Visit her website at www.languagecastle.com for lots of resources about young children learning languages.
P. S. Talking about reading aloud, make sure to check my collection of bilingual e-storybooks in Spanish, French, and Chinese with English on this website (also available as iPad apps from the iPad App Store).
P. S. S. If you are on Facebook, make sure to “like” my Ana Lomba Early Languages page (and thanks!)
P. S. S. S. And while you wait for the next blog you may want to take a look at the “Language Challenge 180” hosted by Multilingual Living. Better to learn in company, don’t you think? At this point there are over 650 families that have joined the challenge. Why not join the fun!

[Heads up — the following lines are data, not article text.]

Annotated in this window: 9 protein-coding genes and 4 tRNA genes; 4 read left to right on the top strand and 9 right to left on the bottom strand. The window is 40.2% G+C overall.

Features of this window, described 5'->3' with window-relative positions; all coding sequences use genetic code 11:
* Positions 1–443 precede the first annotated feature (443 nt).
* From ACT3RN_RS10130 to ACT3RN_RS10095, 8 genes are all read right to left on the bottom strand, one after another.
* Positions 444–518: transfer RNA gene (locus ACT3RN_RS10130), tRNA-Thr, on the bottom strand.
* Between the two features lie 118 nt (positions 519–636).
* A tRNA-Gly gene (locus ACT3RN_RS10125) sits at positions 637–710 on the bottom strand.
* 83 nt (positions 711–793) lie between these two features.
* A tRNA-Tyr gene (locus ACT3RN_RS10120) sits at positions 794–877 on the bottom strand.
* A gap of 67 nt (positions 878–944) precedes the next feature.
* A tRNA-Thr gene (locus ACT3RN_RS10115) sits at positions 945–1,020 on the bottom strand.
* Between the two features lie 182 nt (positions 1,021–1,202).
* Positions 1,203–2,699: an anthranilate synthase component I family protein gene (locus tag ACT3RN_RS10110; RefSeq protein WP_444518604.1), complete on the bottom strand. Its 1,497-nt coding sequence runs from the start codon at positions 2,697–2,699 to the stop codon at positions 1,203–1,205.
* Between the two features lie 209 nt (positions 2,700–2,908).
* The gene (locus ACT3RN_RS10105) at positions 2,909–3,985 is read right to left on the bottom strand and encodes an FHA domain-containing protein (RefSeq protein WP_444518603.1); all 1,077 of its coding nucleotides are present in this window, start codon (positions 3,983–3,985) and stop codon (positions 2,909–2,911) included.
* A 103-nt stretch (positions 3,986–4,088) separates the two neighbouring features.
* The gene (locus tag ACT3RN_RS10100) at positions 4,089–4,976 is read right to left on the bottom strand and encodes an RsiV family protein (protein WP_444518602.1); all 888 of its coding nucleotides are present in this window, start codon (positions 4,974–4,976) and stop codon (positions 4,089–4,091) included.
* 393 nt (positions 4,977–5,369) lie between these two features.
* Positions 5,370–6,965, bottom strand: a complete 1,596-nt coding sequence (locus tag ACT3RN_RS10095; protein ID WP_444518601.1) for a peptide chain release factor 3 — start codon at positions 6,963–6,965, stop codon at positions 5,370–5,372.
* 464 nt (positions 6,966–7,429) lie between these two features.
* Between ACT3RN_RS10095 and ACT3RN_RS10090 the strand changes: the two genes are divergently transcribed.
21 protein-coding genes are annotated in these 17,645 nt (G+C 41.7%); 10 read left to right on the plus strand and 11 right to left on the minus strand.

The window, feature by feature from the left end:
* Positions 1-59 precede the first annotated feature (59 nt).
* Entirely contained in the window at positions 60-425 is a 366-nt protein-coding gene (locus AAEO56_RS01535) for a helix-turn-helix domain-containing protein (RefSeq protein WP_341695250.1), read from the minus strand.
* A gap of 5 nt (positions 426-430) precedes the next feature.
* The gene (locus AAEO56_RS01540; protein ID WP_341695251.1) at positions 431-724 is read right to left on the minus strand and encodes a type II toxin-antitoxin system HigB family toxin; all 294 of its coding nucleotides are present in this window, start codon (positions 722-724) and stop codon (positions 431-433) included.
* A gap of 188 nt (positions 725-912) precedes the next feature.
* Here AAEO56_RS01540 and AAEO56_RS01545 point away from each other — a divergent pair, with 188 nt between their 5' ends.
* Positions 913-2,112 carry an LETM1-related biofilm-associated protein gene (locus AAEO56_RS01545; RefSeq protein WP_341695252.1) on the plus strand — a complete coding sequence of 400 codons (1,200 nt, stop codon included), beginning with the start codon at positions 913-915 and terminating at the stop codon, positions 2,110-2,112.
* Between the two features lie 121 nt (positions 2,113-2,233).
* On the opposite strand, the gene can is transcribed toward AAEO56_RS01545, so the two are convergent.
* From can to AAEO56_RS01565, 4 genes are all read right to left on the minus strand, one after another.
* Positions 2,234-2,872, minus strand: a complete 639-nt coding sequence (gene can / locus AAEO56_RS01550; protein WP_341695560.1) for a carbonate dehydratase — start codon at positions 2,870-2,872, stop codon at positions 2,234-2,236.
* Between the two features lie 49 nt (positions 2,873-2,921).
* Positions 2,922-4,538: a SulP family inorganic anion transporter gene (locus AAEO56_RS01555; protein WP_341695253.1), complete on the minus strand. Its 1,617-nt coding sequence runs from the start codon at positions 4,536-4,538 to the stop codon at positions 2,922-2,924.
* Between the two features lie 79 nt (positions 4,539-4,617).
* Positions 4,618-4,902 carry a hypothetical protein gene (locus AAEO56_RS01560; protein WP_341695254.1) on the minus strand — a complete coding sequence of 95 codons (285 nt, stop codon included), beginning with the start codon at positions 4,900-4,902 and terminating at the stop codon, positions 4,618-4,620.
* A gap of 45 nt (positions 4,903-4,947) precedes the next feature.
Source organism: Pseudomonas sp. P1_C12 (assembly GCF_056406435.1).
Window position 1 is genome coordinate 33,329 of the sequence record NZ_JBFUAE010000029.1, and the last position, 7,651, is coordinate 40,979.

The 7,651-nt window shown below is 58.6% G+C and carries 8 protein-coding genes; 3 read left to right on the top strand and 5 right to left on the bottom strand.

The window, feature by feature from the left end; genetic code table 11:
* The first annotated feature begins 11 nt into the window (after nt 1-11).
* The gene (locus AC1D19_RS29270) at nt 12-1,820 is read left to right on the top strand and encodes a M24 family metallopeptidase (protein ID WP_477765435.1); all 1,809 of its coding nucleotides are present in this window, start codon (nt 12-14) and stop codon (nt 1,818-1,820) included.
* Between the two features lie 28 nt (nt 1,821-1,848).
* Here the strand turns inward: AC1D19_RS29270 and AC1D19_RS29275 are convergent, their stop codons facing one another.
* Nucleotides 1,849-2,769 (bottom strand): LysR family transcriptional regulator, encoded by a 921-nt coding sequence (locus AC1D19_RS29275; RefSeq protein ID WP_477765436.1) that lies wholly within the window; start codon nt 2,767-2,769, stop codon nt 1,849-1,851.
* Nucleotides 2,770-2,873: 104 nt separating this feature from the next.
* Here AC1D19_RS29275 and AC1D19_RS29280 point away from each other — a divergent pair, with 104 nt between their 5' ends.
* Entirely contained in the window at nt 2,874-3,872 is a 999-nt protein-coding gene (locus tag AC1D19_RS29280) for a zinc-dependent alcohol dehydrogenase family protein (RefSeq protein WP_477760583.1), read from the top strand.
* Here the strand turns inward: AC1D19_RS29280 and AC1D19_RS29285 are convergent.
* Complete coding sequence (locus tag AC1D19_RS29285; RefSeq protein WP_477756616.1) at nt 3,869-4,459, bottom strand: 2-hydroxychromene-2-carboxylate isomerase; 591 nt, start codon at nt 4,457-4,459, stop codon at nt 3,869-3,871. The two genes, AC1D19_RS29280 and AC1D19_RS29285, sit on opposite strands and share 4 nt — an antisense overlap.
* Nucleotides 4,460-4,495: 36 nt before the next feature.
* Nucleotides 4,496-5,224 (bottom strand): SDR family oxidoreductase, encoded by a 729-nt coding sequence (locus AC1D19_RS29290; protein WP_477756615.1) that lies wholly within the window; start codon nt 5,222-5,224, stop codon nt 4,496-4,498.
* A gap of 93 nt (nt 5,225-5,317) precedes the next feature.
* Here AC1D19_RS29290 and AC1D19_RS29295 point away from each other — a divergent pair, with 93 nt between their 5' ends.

Ana Lomba is changing the way people think about and interact with young children learning languages. Her Parents’ Choice award-winning books, lively songs, games, stories, and mobile applications are quickly becoming favorites with teachers and parents who want to nurture young children’ inborn language abilities. Key to the success of Ana’s break-through method is a focus on the family as the ideal environment for early language learning – even her signature curriculum for language programs is built with parents in mind. Ana has taught toddler, preschool, elementary school, and college-level Spanish courses, and held leadership positions with some of the most influential language organizations in the US, including ACTFL, NNELL and FLENJ. After graduating with a law degree from Spain, her native country, Ana pursued graduate studies at Binghamton University, Princeton University, and NYU.